The booklet further showcases a number of comparative analyses, such as how environmental pressures correlate to GDP, Human Development Index (HDI), and population of a country. It illustrates the extent to which many developed countries rely on the carbon, water, land and material footprint from abroad.

Link to 'The global resource footprint of nations: carbon, water, land and materials embodied in trade and final consumption'

<Newsletter> Support for ‘pay-as-you-throw’ waste schemes increases once experienced

European Commission, June 2014

Public support for pay-as-you-throw (PAYT) waste schemes is significantly higher among those who have actually experienced them, finds new research. The study indicates that there is less resistance to such schemes, which charge householders a fee that varies with the amount of waste collected, once they have been introduced.

Link to 'Support for ‘pay-as-you-throw’ waste schemes increases once experienced'

<Report> Boosting growth and jobs: success stories from environmental policy

European Commission, June 2014

Effective environmental policy can boost jobs and growth and bring tangible benefits to citizens. At a time of continuing economic and financial difficulty, justifying investment in the environment has never been more critical.

In the current economic context, European environmental policy has proven that it can deliver positive and concrete achievements. This brochure highlights just a few of the tangible benefits of environmental policy, with examples and statistics in areas ranging from air and water to resource efficiency and waste.

Link to 'Boosting growth and jobs: success stories from environmental policy'

<Report> Decoupling 2: Technologies, Opportunities and Policy Options

International Resource Panel, June 2014

This report was produced by the Decoupling Working Group of the International Resource Panel. It explores technological possibilities and opportunities for both developing and developed countries to accelerate decoupling and reap the environmental and economic benefits of increased resource productivity. It also examines several policy options that have proved to be successful in helping different countries to improve resource productivity in various sectors of their economy, avoiding negative impacts on the environment.

It does not seem possible for a global economy based on the current unsustainable patterns of resource use to continue into the future. The economic consequences of these patterns are already apparent in three areas: increases in resource prices, increased price volatility and disruption of environmental systems. The environment impacts of resource use are also leading to potentially irreversible changes to the world’s ecosystems, often with direct effects on people and the economy – for example through damage to health, water shortages, loss of fish stocks or increased storm damage.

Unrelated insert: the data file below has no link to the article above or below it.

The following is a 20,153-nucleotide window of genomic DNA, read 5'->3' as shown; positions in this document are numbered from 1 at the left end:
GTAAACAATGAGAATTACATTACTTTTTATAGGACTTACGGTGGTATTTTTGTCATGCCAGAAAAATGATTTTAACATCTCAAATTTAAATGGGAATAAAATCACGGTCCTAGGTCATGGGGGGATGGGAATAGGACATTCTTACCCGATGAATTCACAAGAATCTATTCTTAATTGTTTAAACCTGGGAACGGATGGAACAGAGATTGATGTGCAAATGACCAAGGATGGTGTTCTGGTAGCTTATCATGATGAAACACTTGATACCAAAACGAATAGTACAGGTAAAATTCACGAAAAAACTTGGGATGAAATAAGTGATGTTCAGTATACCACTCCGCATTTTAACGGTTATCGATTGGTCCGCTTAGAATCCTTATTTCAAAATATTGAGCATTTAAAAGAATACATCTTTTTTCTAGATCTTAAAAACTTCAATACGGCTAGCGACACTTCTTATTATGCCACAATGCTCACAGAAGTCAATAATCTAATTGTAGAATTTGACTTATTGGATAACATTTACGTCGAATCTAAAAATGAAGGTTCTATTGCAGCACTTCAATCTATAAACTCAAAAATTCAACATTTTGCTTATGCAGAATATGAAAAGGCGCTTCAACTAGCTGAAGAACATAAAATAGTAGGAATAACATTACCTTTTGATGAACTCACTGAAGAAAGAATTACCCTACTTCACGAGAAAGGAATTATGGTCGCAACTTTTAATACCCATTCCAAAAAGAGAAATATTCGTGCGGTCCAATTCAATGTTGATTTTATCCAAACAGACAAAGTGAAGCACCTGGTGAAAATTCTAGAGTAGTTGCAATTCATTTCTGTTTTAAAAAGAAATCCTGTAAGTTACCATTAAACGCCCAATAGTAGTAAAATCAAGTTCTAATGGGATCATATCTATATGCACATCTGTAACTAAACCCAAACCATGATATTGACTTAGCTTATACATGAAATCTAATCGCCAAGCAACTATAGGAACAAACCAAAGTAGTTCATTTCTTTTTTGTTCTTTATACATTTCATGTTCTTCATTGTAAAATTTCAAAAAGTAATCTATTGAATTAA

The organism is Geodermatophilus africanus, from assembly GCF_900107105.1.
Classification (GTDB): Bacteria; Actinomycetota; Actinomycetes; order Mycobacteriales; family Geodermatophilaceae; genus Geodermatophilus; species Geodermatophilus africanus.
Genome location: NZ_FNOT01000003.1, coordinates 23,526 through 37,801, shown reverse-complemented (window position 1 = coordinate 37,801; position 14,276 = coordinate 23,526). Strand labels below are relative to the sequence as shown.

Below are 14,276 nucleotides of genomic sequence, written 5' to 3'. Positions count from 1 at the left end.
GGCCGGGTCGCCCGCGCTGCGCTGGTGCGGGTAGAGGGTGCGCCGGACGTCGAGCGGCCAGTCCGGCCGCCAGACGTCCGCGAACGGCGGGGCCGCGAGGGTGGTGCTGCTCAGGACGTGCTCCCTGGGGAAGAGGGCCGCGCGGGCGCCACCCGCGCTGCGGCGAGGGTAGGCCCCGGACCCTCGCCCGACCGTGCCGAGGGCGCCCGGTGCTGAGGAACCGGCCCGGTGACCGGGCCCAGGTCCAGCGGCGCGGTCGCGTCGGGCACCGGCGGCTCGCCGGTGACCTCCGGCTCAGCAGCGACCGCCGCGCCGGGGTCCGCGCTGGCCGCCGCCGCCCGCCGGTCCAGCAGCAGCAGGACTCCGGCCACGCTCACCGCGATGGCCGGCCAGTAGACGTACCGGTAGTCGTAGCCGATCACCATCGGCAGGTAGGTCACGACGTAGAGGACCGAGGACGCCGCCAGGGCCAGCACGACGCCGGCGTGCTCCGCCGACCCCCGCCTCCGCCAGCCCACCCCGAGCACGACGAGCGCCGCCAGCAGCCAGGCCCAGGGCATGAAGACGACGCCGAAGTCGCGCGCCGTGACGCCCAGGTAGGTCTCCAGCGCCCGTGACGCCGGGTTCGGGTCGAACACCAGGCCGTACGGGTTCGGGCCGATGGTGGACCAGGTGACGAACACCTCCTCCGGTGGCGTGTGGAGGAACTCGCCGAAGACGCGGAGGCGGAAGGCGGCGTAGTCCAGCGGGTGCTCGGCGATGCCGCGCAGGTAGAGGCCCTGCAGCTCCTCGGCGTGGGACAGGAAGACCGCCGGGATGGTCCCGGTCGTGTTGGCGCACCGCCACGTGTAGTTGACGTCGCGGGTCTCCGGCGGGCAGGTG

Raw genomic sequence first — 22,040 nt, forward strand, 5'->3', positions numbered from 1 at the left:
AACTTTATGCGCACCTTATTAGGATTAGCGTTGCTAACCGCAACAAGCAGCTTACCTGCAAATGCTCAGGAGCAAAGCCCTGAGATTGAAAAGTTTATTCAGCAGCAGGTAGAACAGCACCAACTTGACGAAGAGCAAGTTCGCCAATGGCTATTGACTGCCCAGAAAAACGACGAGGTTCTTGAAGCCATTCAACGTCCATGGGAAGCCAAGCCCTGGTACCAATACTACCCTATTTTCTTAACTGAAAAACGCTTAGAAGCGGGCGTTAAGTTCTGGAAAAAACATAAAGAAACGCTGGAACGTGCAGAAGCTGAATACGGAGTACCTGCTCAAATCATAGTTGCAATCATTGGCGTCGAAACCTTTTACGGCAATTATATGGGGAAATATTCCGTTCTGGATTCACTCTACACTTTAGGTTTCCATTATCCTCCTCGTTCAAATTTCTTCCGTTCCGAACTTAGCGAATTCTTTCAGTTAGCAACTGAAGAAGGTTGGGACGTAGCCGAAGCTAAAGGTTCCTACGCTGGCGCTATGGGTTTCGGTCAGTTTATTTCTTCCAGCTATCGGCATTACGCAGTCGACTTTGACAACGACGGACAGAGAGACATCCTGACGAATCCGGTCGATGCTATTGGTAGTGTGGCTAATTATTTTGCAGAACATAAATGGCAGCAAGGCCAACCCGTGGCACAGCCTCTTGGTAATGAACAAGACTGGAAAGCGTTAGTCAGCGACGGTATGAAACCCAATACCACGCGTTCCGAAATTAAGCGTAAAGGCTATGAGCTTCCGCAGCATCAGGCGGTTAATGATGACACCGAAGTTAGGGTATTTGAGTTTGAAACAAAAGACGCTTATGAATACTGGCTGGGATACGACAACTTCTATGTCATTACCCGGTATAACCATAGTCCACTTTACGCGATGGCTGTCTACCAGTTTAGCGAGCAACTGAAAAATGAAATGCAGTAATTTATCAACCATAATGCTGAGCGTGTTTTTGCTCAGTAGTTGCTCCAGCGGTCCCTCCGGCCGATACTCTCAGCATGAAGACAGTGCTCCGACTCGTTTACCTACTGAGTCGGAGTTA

But there are alternatives to these scary patterns. Many decoupling technologies and techniques that deliver resource productivity increases as high as 5 to 10-fold are already available, allowing countries to pursue their development strategies while significantly reducing their resource footprint and negative impacts on the environment.

This report shows that much of the policy design “know-how” needed to achieve decoupling is present in terms of legislation, incentive systems, and institutional reform. Many countries have tried these out with tangible results, encouraging others to study and where appropriate replicate and scale up such practices and successes.

Link to 'Decoupling 2: Technologies, Opportunities and Policy Options'

<Report> EEA Signals 2014 – Well-being and the environment

EEA, June 2014

The latest edition of Signals, an annual publication from the European Environment Agency (EEA), considers the environmental impacts of our current consumption and production system. It demonstrates how we regularly extract limited resources faster than the planet can produce them, turn them into products using environmentally harmful processes and then discard those products after a short period of use.

Our current consumption patterns have numerous and significant environmental impacts. Generally, Europeans are consuming more – eating twice as much meat compared to the amount consumed 50 years ago, which increases the demand for land and other resources. They are also becoming more wasteful – approximately one third of food is wasted in the European Union.

The publication outlines numerous ideas that could ‘green’ the economy, including improved consumer choices, increased recycling and enhancements to town planning. Collectively, these solutions could assist the transition to a circular economy, an economy in which waste becomes a re-usable resource.

Link to 'EEA Signals 2014 – Well-being and the environment'